Home >Politics >Policy >Street vendors Bill introduced in Lok Sabha
The proposed law seeks to earmark vending zones where hawkers would be allowed to sell their wares and carry out a digitalized photo census and survey of existing vendors. M Zhazo/ HT (The proposed law seeks to earmark vending zones where hawkers would be allowed to sell their wares and carry out a digitalized photo census and survey of existing vendors. M Zhazo/ HT)
The proposed law seeks to earmark vending zones where hawkers would be allowed to sell their wares and carry out a digitalized photo census and survey of existing vendors. M Zhazo/ HT

(The proposed law seeks to earmark vending zones where hawkers would be allowed to sell their wares and carry out a digitalized photo census and survey of existing vendors. M Zhazo/ HT)

Street vendors Bill introduced in Lok Sabha

While street vending without a valid certificate will be barred, certificates that were issued before the legislation is enacted will remain valid

New Delhi: The government on Thursday introduced the Street Vendors Bill in Lok Sabha (LS) —the first attempt in the country to regulate urban street hawkers and spell out their rights.

The proposed law seeks to earmark vending zones where hawkers would be allowed to sell their wares and carry out a digitalized photo census and survey of existing vendors.

The final draft of the Bill, which was taken up by the Sonia Gandhi-led National Advisory Council (NAC) last year, has been criticized by some for incorporating provisions for the eviction of street vendors on seven days’ notice if they fail to comply with the law.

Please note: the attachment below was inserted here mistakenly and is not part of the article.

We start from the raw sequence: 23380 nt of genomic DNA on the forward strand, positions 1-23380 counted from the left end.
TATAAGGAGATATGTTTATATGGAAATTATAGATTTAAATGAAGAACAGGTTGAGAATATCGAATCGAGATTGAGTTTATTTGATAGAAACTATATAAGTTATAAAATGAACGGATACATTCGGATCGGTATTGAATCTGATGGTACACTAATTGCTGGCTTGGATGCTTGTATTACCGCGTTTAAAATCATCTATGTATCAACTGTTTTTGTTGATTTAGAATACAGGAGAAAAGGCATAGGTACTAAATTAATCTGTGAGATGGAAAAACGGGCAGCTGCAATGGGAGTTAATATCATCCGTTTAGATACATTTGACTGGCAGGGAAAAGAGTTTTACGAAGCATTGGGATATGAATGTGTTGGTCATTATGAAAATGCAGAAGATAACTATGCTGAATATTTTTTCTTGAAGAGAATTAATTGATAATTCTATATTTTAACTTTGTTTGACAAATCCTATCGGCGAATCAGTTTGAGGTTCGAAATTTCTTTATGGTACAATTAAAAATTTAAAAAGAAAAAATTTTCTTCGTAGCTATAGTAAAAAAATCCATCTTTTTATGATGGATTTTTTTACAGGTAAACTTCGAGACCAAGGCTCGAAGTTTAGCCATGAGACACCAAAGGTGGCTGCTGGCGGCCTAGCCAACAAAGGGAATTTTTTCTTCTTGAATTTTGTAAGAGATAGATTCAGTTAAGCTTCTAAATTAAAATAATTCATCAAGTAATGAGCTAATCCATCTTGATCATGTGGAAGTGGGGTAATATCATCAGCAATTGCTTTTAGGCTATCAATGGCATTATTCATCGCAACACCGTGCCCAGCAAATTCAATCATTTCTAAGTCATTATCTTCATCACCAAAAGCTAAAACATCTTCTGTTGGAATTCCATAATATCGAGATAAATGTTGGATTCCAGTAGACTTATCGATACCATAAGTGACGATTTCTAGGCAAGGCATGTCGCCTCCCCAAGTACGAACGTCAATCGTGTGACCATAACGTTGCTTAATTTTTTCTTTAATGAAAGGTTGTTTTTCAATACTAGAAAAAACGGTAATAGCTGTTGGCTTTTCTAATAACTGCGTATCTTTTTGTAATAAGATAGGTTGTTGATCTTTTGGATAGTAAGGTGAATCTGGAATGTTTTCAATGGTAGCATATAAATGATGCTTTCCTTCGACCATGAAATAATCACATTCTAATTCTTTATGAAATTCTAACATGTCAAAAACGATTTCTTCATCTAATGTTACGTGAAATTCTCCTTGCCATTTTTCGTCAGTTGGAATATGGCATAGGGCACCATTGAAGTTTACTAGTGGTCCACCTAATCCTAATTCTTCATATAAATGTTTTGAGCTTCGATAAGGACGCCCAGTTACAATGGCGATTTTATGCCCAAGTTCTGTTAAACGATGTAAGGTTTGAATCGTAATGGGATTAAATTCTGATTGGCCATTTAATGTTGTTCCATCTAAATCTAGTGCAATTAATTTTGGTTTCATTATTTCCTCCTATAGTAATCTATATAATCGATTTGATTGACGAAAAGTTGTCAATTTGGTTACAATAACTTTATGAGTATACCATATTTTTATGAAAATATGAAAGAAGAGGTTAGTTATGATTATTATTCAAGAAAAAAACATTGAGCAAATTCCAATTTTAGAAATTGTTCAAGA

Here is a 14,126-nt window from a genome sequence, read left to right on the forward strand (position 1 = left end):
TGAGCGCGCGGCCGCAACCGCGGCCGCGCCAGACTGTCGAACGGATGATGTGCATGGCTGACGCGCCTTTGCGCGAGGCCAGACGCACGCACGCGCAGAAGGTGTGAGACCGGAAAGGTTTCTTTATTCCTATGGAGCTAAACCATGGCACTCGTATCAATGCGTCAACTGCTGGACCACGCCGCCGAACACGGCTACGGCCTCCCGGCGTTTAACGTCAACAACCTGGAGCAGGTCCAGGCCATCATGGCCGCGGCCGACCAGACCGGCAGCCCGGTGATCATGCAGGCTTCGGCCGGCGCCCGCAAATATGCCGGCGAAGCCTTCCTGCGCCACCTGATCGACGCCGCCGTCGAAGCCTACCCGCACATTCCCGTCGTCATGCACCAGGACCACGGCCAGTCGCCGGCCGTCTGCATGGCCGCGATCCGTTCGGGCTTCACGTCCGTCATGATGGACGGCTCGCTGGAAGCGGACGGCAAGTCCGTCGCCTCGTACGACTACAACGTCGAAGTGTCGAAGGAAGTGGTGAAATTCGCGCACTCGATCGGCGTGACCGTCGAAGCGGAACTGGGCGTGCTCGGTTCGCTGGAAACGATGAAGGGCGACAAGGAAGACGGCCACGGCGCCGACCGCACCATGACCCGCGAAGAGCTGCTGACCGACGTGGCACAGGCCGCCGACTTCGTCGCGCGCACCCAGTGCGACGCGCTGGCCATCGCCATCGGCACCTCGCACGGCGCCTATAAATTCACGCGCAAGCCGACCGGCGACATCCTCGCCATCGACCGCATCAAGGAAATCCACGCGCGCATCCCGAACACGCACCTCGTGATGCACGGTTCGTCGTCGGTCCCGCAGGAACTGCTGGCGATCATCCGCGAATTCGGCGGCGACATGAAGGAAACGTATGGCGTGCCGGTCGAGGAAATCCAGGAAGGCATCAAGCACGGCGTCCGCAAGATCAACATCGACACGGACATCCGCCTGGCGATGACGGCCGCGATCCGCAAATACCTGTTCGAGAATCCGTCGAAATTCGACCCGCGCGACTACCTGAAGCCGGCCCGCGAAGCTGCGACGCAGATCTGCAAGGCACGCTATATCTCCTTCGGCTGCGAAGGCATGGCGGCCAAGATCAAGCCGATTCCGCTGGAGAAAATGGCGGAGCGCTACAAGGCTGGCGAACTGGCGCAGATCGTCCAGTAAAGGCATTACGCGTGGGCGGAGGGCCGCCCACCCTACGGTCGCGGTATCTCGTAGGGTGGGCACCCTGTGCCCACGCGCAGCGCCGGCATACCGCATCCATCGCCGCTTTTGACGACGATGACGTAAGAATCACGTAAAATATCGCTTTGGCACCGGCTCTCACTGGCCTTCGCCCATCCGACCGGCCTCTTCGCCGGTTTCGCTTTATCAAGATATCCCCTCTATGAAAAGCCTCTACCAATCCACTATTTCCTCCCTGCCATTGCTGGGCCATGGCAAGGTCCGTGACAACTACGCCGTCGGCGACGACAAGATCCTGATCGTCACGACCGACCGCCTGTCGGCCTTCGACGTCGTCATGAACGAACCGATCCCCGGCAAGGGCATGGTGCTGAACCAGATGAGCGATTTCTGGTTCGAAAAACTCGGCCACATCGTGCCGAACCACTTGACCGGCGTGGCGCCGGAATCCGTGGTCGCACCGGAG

The responsibility for maintaining detailed records of registered street vendors under the Bill will be entrusted to a Town Vending Committee (TVC), at least 40% of whose members will be chosen from among the street vendors, one-third of them women.

Under the Bill, any person above the age of 14 can apply to the TVC for registration as a street vendor, paying a one-time fee. While street vending without a valid certificate will be barred, certificates that were issued before the legislation is enacted will remain valid.

One of the key suggestions of the council included in the Bill is planning for future spaces in new areas.

“Every local authority shall, in consultation with the Planning Authority, once in every five years, make out a plan to promote a supportive environment for the vast mass of urban street vendors to carry out their vocation," the Bill said.

“By and large, it is a progressive central legislation and no doubt it will go on to help the lives of a large number of street vendors in the country," said Ranjit Abhigyan, programme manager at the National Association of Street Vendors of India (NASVI), a collective of hawker organizations.

“However, we resent the provision for eviction. Ideally no eviction should happen, and if under extraordinary situation a relocation needs to be done, then at least three months should be given to the vendor."

The Bill has provisions to impose a fine of as much as 500 a day on street vendors for failing to relocate or face eviction after the expiry of seven days. A street vendor can also be fined as much as 2,000 for breaching provisions of the legislation.

India has 13 million urban street vendors, mainly in the metros and state capitals, according to NASVI.

Subscribe to newsletters
* Enter a valid email
* Thank you for subscribing to our newsletter.

Click here to read the Mint ePaperLivemint.com is now on Telegram. Join Livemint channel in your Telegram and stay updated

Close
×
My Reads Redeem a Gift Card Logout